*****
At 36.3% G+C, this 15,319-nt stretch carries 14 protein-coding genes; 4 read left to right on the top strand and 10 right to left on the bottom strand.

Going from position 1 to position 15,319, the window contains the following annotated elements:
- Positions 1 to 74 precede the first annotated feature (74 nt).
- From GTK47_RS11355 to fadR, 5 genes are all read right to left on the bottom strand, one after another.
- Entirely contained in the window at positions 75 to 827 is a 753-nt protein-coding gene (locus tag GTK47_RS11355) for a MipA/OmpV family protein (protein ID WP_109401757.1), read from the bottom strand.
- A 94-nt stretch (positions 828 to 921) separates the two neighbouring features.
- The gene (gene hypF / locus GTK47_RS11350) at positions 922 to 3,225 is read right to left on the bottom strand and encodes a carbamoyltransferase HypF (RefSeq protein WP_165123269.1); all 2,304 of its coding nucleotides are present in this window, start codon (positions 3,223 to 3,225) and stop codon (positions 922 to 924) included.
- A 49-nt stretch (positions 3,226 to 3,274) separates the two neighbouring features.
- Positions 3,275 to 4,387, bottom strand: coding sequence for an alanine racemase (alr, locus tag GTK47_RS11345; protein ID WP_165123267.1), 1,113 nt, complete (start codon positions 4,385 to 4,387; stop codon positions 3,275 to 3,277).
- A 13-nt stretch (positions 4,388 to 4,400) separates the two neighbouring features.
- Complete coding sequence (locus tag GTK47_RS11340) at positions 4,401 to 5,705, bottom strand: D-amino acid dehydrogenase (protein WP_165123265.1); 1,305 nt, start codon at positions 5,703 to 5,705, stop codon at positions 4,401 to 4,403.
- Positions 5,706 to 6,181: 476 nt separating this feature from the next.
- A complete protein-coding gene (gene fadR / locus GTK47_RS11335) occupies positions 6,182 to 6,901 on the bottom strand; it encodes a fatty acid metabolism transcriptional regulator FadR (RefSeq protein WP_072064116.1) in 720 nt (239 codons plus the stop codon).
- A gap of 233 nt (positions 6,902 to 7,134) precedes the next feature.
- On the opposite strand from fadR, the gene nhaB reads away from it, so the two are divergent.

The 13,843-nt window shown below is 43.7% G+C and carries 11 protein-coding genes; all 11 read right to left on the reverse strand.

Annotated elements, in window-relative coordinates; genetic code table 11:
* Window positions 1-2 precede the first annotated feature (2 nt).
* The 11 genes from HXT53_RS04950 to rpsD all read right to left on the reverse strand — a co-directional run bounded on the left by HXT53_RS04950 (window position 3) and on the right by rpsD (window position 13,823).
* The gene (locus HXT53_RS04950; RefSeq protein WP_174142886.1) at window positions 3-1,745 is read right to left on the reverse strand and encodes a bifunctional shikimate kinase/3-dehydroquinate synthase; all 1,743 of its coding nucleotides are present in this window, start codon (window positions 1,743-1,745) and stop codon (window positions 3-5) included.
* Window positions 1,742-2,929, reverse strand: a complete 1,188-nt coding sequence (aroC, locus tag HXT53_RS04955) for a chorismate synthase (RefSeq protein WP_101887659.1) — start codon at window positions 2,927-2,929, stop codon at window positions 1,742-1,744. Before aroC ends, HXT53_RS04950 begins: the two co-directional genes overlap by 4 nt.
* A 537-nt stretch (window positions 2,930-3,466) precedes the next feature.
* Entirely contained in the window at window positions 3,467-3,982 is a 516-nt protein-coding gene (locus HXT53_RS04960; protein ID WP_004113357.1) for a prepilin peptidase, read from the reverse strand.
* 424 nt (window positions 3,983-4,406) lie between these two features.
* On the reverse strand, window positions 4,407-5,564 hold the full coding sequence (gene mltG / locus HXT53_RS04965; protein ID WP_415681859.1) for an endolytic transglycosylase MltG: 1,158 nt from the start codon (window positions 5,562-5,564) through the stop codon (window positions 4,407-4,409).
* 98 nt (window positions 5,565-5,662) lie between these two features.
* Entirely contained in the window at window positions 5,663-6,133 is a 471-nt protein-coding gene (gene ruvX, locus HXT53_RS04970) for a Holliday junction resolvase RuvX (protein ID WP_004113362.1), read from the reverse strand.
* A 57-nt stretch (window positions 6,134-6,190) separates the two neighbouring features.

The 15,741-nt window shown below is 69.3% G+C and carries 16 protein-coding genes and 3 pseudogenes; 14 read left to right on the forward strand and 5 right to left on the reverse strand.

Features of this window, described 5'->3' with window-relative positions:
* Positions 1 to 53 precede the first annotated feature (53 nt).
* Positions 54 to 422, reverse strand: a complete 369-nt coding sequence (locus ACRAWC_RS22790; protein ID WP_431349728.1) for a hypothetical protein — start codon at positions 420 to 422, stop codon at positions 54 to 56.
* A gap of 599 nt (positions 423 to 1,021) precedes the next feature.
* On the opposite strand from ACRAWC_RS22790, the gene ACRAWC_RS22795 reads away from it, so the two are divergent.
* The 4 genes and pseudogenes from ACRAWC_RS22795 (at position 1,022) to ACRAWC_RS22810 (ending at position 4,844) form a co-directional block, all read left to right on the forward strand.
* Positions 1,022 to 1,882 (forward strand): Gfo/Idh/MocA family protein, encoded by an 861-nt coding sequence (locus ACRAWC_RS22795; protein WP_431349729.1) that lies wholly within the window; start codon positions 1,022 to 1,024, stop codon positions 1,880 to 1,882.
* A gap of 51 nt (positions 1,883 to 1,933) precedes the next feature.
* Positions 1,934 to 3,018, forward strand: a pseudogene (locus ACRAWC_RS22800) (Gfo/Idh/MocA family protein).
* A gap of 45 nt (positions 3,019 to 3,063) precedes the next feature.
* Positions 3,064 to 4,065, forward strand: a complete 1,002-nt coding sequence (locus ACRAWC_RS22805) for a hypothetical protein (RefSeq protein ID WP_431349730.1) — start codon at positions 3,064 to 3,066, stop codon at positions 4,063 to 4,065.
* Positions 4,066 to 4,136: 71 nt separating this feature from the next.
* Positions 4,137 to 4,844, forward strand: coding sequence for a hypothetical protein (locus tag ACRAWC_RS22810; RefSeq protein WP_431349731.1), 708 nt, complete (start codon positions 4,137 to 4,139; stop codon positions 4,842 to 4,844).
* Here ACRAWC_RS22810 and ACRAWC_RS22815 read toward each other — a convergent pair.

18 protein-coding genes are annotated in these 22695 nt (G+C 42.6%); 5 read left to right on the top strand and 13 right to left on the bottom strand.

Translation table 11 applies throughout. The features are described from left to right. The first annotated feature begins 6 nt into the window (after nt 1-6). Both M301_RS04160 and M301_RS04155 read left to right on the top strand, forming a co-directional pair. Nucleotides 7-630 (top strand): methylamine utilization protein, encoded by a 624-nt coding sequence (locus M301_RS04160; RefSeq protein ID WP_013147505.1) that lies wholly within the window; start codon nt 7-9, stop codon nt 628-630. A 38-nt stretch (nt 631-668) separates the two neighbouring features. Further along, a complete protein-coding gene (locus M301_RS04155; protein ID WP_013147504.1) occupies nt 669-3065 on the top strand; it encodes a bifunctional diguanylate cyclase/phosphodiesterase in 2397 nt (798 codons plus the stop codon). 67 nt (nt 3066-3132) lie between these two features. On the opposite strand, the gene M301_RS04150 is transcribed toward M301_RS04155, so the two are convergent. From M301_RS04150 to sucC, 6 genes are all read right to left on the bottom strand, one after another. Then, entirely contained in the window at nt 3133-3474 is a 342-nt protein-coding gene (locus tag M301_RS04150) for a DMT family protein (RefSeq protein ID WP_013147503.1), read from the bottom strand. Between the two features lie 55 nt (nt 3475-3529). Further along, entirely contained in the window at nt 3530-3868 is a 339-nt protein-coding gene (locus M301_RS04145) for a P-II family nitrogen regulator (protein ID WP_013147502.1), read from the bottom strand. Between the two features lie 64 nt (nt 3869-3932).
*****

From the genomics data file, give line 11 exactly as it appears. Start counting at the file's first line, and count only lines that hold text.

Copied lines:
- Complete coding sequence (locus tag GTK47_RS11340) at positions 4,401 to 5,705, bottom strand: D-amino acid dehydrogenase (protein WP_165123265.1); 1,305 nt, start codon at positions 5,703 to 5,705, stop codon at positions 4,401 to 4,403.